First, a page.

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Arthroscopic Intramuscular Side-to-Side Repair of an Isolated Infraspinatus Tear

Open AccessPublished:October 02, 2017DOI:https://doi.org/10.1016/j.eats.2017.06.052

      Abstract

      Intramuscular, full-thickness rotator cuff tears are uncommon and present a challenging clinical scenario for repair because traditional suture anchor or transosseous repair techniques are less feasible. The goal of repair is to achieve a tension-free reduction of both ends of the muscle to allow for adequate healing over time. Intramuscular tears of the infraspinatus specifically have rarely been reported. The clinical presentation of these patients can be challenging to interpret, and other causes of rotator cuff dysfunction, including compression to the suprascapular nerve, must be ruled out. In this Technical Note, we describe our technique for arthroscopic side-to-side suture repair of an isolated intramuscular infraspinatus tear.

      Technique Video

      See video under supplementary data.

      The overall incidence of intramuscular infraspinatus tears is relatively low. Depending on the tear pattern on magnetic resonance imaging (MRI) and the symptoms of the patient, surgery may be indicated as first-line treatment in some cases. Earlier surgical intervention is often recommended for musculotendinous tears because, over time, tissue quality may degrade and muscle retraction can occur. Intramuscular, full-thickness rotator cuff tears are uncommon and present a challenging clinical scenario for repair because traditional suture anchor or transosseous repair techniques are less feasible (Fig 1, Fig 2, Fig 3). The goal of repair is to achieve a tension-free reduction of both ends of the muscle to allow for adequate healing over time. Side-to-side rotator cuff repairs using high-strength nonabsorbable suture material have been previously described with good success.
      • Rousseau T.
      • Roussignol X.
      • Bertiaux S.
      • Duparc F.
      • Dujardin F.
      • Courage O.
      Arthroscopic repair of large and massive rotator cuff tears using the side-to-side suture technique. Mid-term clinical and anatomic evaluation.
      These repairs may be conducted using interrupted or uninterrupted suture techniques as described in the literature.
      • van der Zwaal P.
      • Pool L.D.
      • Hacquebord S.T.
      • van Arkel E.R.
      • van der List M.P.
      Arthroscopic side-to-side repair of massive and contracted rotator cuff tears using a single uninterrupted suture: The shoestring bridge technique.
      Although myotendinous rotator cuff tears have been described,
      • Guerini H.
      • Pluot E.
      • Pessis E.
      • et al.
      Tears at the myotendinous junction of the infraspinatus: Ultrasound findings.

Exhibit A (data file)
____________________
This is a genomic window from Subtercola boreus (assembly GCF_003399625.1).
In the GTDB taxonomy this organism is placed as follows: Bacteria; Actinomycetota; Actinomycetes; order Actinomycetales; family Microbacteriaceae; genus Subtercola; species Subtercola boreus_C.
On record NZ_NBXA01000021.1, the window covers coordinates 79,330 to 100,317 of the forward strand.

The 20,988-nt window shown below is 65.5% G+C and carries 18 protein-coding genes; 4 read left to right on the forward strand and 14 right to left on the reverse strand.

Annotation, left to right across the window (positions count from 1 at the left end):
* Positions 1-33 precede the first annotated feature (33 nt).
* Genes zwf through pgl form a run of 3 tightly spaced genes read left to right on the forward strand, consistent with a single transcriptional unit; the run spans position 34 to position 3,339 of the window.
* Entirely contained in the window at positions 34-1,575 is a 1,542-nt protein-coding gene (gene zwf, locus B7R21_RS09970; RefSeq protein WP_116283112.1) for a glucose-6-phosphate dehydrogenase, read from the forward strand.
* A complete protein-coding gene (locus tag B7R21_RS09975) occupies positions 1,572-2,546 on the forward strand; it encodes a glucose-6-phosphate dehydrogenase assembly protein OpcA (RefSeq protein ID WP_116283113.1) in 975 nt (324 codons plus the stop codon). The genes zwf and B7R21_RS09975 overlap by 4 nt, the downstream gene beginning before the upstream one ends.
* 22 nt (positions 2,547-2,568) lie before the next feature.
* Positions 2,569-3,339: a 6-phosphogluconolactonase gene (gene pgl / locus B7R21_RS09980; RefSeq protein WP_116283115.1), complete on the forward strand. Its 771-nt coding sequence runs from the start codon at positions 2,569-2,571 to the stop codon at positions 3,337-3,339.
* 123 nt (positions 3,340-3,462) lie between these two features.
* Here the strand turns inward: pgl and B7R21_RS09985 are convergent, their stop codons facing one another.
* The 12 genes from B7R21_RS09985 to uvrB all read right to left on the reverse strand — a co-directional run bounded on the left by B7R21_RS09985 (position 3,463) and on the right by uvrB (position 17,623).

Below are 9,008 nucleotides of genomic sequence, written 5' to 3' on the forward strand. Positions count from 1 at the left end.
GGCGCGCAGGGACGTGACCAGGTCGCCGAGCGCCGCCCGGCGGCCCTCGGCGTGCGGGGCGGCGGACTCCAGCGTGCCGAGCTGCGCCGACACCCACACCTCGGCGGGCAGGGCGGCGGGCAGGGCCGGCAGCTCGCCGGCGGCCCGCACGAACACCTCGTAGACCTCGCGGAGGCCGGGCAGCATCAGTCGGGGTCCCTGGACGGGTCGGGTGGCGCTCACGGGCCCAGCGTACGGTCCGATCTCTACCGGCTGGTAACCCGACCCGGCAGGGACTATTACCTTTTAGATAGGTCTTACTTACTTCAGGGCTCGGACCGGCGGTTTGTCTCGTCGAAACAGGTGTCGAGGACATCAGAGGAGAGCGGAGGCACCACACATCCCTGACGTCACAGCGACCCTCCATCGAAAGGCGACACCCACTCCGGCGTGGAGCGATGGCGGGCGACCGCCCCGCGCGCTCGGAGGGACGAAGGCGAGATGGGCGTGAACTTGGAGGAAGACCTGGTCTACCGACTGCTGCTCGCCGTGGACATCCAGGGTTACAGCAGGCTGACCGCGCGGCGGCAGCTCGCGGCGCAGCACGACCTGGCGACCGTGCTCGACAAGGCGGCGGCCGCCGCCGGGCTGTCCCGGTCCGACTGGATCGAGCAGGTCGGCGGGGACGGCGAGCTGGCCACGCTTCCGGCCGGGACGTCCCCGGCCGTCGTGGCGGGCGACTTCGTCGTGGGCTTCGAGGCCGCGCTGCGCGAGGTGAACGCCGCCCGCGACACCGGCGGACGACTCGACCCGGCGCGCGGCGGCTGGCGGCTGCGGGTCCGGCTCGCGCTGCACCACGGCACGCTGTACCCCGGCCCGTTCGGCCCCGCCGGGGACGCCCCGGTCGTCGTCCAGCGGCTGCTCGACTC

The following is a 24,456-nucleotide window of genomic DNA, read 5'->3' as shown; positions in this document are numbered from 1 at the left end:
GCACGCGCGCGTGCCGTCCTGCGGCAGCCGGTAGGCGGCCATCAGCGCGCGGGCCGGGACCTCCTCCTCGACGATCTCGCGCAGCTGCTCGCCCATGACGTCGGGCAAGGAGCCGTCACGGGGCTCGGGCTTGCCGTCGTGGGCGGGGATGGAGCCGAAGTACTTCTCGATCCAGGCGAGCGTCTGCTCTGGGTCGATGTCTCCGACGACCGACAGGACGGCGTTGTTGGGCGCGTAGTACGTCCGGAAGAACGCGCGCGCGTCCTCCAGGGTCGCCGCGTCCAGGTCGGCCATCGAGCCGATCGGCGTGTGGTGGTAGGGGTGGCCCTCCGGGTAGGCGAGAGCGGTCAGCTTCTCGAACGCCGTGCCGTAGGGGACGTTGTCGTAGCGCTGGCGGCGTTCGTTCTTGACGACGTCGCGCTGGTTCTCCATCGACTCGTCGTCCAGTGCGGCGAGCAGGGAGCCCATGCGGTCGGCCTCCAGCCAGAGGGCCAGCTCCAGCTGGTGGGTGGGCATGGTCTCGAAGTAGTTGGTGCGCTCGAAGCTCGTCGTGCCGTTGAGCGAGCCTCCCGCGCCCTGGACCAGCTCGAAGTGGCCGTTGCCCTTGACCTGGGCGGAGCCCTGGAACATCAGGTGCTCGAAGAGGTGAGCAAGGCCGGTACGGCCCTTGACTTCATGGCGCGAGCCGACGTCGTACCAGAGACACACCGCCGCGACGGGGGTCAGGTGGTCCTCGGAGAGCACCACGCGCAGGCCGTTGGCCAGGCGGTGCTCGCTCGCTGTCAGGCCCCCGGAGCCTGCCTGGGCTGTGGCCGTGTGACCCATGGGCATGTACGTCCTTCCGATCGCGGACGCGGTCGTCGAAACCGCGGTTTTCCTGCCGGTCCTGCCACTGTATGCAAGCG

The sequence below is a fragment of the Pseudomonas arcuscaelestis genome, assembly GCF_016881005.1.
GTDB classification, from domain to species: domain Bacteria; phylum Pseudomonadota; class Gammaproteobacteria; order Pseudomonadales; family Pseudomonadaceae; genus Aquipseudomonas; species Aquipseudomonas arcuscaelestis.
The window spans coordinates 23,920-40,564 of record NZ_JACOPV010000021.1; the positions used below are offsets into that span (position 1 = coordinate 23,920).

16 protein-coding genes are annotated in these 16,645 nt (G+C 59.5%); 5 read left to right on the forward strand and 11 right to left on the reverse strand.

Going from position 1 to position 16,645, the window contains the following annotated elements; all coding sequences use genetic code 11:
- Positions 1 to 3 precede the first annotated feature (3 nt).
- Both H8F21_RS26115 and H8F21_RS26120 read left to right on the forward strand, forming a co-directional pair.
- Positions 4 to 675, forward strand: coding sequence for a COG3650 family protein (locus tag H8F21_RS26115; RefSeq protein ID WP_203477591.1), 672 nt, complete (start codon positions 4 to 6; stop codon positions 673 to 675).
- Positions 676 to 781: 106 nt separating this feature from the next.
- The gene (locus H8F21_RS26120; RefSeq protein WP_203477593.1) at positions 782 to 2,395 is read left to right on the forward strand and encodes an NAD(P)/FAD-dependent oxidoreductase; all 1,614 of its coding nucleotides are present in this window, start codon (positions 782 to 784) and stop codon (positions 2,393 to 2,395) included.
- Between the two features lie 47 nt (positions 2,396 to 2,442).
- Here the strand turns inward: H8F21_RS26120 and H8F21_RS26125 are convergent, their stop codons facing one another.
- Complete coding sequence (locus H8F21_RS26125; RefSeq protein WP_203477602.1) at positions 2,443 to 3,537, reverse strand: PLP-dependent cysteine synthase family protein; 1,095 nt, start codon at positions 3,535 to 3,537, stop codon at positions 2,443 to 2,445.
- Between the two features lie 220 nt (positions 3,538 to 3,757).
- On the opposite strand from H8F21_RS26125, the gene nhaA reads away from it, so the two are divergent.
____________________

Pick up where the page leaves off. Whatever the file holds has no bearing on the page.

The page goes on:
• Taneja A.K.
      • Kattapuram S.V.
      • Chang C.Y.
      • Simeone F.J.
      • Bredella M.A.
      • Torriani M.
      MRI findings of rotator cuff myotendinous junction injury.
      • Walch G.
      • Nove-Josserand L.
      • Liotard J.P.
      • Noel E.
      Musculotendinous infraspinatus ruptures: An overview.
      intramuscular tears of the infraspinatus specifically have rarely been reported. Whereas muscle atrophy with absence of tears has been reported in the infraspinatus muscle,
      • Walch G.
      • Nove-Josserand L.
      • Liotard J.P.
      • Noel E.
      Musculotendinous infraspinatus ruptures: An overview.
      to our knowledge, an intramuscular isolated infraspinatus tear or repair strategy has not been reported previously. The clinical presentation of these patients can be challenging to interpret, and other causes of infraspinatus dysfunction, including compression to the suprascapular nerve, must be ruled out. Nonoperative treatment may be attempted, but ultimately, if the patient remains symptomatic, surgical management is required.
      Figure thumbnail gr1
      Fig 1(A) Preoperative (Pre-op) axial view of a T2-weighted magnetic resonance image of the right shoulder showing a full-thickness infraspinatus tear. (B) Same axial slice of a T2-weighted magnetic resonance image of the right shoulder taken at 6 months postoperatively (Post-op) showing repair of the aforementioned isolated infraspinatus tear.
      Figure thumbnail gr2
      Fig 2(A) Preoperative (Pre-Op) coronal T2-weighted magnetic resonance image of the right shoulder showing the full extent of the intramuscular infraspinatus tear. (B) Six-month postoperative (Post-Op) coronal T2-weighted magnetic resonance image of the right shoulder showing repair of the intramuscular infraspinatus tear.